Allegheny County Council is considering new reporting requirements for natural gas companies, filling a gap in the policing of shale drilling.
On Tuesday, council will decide whether to require energy companies to notify the county Health Department when they hit any one of four milestones in the drilling process, giving the department's air quality inspectors time to set up monitoring equipment.
"If we get notification there's going to be a well site and if there is a populated area close by, we may consider additional monitoring in that community," said Jim Thompson, the Allegheny County Health Department's deputy director of environmental health. "It's so we can deploy our assets best."
Mr. Thompson is in a rare position. Allegheny County and Philadelphia are the only two counties in Pennsylvania to regulate air quality locally, with the rest of the state overseen by the Department of Environmental Protection in Harrisburg. As such, the health department's 14 inspectors are assigned to make sure natural gas drillers conform to the myriad regulations imposed on them by both county and state law.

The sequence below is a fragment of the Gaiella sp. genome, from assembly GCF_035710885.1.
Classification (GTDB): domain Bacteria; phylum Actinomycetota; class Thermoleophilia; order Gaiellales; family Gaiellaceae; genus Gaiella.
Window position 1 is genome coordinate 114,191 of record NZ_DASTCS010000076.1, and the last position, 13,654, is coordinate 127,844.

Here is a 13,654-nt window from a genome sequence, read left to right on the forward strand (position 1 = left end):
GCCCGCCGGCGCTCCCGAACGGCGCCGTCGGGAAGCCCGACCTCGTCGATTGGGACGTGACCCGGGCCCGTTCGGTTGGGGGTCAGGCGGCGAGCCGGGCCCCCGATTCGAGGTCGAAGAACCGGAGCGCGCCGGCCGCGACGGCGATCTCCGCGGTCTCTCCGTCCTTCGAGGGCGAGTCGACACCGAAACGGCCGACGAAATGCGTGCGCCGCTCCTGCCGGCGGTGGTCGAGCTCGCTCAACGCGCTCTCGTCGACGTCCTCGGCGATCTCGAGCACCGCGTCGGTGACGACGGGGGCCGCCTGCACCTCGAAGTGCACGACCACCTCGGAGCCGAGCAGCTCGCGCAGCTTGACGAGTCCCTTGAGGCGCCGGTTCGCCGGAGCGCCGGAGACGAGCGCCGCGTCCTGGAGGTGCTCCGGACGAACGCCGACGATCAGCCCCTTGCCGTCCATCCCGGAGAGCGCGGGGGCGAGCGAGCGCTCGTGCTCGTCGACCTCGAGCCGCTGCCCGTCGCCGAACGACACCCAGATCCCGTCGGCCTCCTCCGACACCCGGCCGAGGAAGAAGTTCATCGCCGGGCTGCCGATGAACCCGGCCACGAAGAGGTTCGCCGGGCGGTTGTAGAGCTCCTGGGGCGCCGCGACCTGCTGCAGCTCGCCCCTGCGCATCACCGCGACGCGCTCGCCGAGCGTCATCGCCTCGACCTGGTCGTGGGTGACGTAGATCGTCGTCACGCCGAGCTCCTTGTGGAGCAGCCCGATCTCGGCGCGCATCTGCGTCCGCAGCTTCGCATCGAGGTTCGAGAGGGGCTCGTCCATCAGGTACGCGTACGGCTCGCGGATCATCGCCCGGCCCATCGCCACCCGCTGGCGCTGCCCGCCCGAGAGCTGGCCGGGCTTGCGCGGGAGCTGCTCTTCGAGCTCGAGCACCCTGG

Until now, an oversight in state drilling regulations have left them flying blind. While drillers are required to give advance notice to the state on four milestones -- clearing the well site, drilling the well, the start of the hydraulic fracturing process and any flaring that occurs -- there's no provision requiring them to include Allegheny County.
The proposal before council would fill that hole, bringing the county the same reports the state receives. It means inspectors can be on hand for important events, Mr. Thompson said.
"For instance, during the fracturing process, there's a lot truck traffic, there are a lot of diesel engine issues," he said. "These inspectors are somewhat flexible -- we can move them into different areas."
Last week, county council's health and human services committee approved the proposal, sending it to the full council for a final vote Tuesday evening. Mr. Thompson said the new rule has been in the works for about two years and has seen extensive public vetting.
That said, it's not likely the regulation would see a lot of use.
Better to be prepared, Mr. Thompson said.
"If that changes in the future, we're ready."
Andrew McGill: firstname.lastname@example.org or 412-263-1497.